Friday, October 23, 2009

The untouchables

What do you do when you cannot even touch your horse? I've had quite a few of these horses in this year and have assessed a few more, so obviously this is not a rare problem confined to the odd horse-owner.

I recently received the following email from a friend:
I have a girlfriend who got this 4 yr old mare who had never been touched and now a year later (she doesn't have much time) the mare will follow her around and eat out of her hand but she can't pet her cause she either takes off or she begins to shake horribly... she has spent a little time with her everyday and no matter how much time she spends she can't get close enough to this mare to pet her never mind halter her (she has never been haltered)... I am not sure what to suggest other than lots of undemanding time and friendly game... but she says it still isn't helping... and she is getting frustrated cause this mare has never been dewormed or had her feet done and they need to get done!!! Any ideas or suggestions?

Here was my response:
Are you sure she was never touched before? I just say that because usually a horse who has not been touched before comes along pretty quickly (in fact, they're my favourite to work with - they're a clean slate). It's usually only the formerly abused horses who shake (I've met a whole number so far this year) and who take so long to trust. It's just a thought to consider.

With a mare like that, I would push her a bit now. Obviously, lots of undemanding time. Friendly game (touching her all over, etc) - use approach and retreat. But I would probably do some liberty work with her in a roundpen (heck, even in a small paddock, but a roundpen is much easier; though not just simply running her in a roundpen) - getting her to "catch me" (check out the Parelli Liberty - Beyond the roundpen DVD). Also, I would work with her over a session or two with approach and retreat, and liberty work, until I had a halter on her (even a rope at first - you can rope a horse or even corner a horse, to catch them, without sending their development backwards and losing their trust, if done correctly, with the appropriate body language). Then, it would be to teach her the 7 games and later the patterns. I find the 7 games do a lot in themselves; they teach a horse that you are predictable, they teach the horse its own language "in your words" and thus they can read you better and are not be afraid; they teach a horse to think, to be calmer, and to be braver, they teach the horse you can act like a prey animal - like a horse, rather than a predator, etc.

My last suggestion, which can have the biggest impact I find (especially in combination with the above), is to have her in a seperate pen if possible - completely away from other horses (not even within sight, if at all possible). Feed and water her daily (even if it means leading her to water when she finally gets a halter on) so she is completely dependant upon YOU for food, water, companionship, and security. It's a temporary measure - horses are herd animals and they should be kept in herds if possible, but if she can be in a situation where she is as dependant as possible on her owner as her "herd" (just as she is with her herdmates), she'll learn to trust her more and will progress further.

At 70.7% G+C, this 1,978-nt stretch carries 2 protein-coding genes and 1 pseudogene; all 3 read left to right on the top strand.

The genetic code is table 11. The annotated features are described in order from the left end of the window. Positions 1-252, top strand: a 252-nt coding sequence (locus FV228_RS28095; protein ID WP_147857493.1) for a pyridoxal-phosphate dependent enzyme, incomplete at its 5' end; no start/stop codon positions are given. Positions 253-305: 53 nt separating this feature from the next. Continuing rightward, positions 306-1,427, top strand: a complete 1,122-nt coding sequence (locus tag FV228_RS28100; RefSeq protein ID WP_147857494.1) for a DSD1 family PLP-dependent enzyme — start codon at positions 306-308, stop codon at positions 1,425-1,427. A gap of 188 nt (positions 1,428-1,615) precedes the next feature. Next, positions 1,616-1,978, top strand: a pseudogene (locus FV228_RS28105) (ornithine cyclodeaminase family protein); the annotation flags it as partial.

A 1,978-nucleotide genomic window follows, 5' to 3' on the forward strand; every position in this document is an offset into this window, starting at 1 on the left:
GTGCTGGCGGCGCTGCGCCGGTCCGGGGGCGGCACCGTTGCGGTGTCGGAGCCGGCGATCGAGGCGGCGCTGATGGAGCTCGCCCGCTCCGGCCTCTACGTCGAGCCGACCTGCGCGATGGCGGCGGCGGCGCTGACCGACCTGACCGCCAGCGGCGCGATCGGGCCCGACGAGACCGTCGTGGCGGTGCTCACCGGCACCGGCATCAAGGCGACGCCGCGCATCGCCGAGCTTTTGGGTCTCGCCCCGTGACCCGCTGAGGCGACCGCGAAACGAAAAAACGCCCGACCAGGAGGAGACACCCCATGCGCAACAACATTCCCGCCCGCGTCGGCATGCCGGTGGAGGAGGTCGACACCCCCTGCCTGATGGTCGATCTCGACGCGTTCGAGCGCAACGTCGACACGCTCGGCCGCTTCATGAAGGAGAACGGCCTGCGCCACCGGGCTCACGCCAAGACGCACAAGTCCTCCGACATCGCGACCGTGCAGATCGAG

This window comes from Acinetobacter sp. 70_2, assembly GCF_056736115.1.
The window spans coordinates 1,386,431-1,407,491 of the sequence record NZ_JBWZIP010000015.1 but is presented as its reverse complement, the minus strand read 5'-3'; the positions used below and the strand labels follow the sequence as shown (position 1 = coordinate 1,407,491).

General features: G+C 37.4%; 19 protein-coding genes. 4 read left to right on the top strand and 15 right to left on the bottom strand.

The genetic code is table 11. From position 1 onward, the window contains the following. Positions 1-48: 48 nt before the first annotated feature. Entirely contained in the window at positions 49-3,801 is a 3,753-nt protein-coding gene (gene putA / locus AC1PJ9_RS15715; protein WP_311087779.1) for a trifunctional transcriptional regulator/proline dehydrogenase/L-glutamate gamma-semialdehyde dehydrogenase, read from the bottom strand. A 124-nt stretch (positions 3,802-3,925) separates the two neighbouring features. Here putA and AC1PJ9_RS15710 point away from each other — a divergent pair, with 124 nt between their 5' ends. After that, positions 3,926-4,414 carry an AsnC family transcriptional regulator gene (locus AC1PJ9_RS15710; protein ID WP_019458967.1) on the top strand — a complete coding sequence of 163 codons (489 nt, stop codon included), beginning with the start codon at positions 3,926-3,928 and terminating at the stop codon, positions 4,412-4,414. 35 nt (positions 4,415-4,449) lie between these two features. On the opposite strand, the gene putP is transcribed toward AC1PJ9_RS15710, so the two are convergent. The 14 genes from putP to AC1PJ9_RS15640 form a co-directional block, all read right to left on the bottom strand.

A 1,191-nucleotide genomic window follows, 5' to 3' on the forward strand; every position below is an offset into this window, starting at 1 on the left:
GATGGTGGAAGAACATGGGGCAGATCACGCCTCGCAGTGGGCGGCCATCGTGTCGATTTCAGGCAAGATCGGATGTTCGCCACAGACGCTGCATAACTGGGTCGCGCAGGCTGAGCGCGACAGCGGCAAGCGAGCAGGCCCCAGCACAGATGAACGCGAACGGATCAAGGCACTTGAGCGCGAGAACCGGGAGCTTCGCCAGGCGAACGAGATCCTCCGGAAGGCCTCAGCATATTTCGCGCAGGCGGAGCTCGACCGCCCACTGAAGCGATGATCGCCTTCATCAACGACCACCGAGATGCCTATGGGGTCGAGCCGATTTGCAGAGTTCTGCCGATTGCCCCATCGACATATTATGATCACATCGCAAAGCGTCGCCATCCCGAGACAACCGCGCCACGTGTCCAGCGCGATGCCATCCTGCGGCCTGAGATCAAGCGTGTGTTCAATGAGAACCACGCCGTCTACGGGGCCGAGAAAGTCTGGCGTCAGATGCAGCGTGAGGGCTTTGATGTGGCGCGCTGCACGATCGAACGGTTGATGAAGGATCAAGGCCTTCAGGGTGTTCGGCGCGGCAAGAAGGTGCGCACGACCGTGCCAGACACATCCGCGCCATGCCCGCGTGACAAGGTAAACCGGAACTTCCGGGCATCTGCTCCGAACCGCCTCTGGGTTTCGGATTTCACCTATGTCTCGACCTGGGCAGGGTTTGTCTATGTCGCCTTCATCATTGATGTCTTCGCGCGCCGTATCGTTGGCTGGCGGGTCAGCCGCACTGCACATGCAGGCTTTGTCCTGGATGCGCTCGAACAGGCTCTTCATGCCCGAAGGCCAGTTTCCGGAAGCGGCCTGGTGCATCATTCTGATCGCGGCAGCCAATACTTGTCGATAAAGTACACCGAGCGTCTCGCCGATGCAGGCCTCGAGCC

A lot of this though is really dependant upon how well your friend can read this mare; she needs to know when to approach, when to retreat, how to portray herself as another horse rather than a dangerous predator, etc. If she's having trouble reading her or still has trouble handling her, I would recommend a professional helping her out with the mare (lessons, training, etc) for greater success.


Each E-News letter the Parelli team sends out, they include a Q&A. The following is from a recent email:

Question:
I am currently studying Level 2 of your program, and I am having lots of success with both of my horses. I have had my mare since she was 4 years old, and she has never been any problem to halter out in a field until about a month ago. She started running away from me when I went out to the field to play with her and is basically playing the "you can't catch me game." At first, she would play this game for a few minutes and then "catch me" and put her head into the halter. However, the time period for playing the "you can't catch me game" has continually and dramatically increased. I feel that this is becoming a bad habit for her, so I decided that I needed to move her into a smaller space so I can be able to put continuous pressure on her until she yields her hindquarters and catches me (versus being out in the field where she can just run and I cannot put pressure on her to influence h er behavior). Is it fair to keep her in this area so I can have the opportunity to play the catching game lots, or am I just going to make the situation worse by keeping her somewhere where she is uncomfortable?